This groundbreaking book--the first of its kind--collects the writings and thoughts of the original participants in the Manhattan Project, along with pieces by the most important historians and interpreters of the subject. It is a rich and comprehensive compilation of documents, essays, articles, and excerpts from histories, biographies, plays, novels, letters, oral histories, and more, and is the freshest, most multi-faceted exploration yet of the topic. Including material by and about J. Robert Oppenheimer, Leo Szilard, Albert Einstein, Richard Feynman, Leslie Groves, Klaus Fuchs, Henry Stimson, Vannevar Bush, Harry S. Truman, Niels Bohr, and many other key figures, it also collects the writings and testimony of those in the trenches at the Project, their families, and local eyewitnesses. Finally, the book includes thoughts and concerns about the bomb, set down in the aftermath of its deployment, by politicians, writers, artists, and others who saw that the world would never again be the same.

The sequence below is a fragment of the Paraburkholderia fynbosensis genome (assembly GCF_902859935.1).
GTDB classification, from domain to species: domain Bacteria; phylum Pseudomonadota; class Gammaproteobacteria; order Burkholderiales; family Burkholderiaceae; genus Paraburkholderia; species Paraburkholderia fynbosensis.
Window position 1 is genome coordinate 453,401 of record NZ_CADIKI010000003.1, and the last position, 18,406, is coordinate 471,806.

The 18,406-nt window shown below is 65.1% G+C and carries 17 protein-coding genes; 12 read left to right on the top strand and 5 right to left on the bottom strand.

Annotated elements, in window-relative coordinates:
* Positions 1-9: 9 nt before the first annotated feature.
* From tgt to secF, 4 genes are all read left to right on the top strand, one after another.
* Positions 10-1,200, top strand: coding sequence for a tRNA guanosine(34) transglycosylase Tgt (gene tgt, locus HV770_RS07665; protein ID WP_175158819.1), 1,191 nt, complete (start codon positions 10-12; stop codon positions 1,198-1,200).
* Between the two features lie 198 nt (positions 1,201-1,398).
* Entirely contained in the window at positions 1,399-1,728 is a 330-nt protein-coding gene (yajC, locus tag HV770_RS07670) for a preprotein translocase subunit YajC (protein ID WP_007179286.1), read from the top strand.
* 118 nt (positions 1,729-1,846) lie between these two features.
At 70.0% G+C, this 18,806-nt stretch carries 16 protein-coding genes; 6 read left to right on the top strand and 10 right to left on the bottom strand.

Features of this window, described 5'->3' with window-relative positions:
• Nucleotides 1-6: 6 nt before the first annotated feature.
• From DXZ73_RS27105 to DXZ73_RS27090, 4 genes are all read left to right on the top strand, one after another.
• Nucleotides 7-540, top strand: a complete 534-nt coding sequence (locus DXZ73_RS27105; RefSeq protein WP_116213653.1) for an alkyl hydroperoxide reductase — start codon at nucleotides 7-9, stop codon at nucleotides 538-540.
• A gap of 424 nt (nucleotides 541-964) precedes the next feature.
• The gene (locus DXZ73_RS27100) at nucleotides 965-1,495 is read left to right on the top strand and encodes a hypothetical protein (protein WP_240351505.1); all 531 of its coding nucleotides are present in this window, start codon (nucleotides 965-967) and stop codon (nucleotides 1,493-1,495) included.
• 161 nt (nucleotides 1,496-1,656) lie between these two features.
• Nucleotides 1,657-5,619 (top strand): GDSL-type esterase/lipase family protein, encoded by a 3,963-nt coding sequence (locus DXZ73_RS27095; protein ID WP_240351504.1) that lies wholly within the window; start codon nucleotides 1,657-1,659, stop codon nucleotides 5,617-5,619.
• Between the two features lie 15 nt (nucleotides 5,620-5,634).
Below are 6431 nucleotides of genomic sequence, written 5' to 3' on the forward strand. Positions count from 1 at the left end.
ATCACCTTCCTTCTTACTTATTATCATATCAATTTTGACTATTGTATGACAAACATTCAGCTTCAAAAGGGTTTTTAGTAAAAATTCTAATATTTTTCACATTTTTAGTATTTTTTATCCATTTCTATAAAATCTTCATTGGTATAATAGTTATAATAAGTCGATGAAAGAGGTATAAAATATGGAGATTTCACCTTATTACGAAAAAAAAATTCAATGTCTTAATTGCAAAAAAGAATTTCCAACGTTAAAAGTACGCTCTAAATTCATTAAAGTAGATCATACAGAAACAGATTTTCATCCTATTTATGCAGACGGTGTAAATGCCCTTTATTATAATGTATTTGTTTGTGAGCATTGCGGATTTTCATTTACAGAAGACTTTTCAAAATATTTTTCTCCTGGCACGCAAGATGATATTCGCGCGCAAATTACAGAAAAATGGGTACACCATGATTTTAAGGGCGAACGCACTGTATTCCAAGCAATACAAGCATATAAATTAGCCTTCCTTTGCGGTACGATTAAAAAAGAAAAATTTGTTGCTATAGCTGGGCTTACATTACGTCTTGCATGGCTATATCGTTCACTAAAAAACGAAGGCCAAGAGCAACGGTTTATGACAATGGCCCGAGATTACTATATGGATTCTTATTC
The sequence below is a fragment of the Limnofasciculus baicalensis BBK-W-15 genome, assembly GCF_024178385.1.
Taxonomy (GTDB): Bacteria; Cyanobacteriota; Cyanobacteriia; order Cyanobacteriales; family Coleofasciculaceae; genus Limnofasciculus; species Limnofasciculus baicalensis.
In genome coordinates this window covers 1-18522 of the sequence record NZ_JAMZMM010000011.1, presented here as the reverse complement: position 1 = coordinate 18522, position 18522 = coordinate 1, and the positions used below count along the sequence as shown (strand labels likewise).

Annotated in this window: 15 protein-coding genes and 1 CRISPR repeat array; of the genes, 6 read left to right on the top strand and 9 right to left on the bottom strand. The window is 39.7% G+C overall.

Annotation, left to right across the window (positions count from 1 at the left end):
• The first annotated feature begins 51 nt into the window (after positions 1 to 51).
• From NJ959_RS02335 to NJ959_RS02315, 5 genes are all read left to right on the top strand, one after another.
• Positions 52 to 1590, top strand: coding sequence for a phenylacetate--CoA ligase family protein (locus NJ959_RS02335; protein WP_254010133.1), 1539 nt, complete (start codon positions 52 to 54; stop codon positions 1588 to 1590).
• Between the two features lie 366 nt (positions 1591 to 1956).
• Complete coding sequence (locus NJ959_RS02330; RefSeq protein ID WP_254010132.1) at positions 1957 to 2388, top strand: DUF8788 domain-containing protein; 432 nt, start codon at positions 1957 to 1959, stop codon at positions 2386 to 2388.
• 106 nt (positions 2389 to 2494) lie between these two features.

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The project to develop the first atomic bomb during World War II was known as the Manhattan District, or informally the Manhattan Project. J. Robert Oppenheimer was the chief scientific adminstrator during the Manhattan Project and later the victim of suspicions against all those with politically questionable friends. Albert Einstein revolutionized science with his theory of relativity, first published in 1903, and was influential in persuading FDR of the potential for atomic weapons in World War II. Henry Stimson was a US diplomat.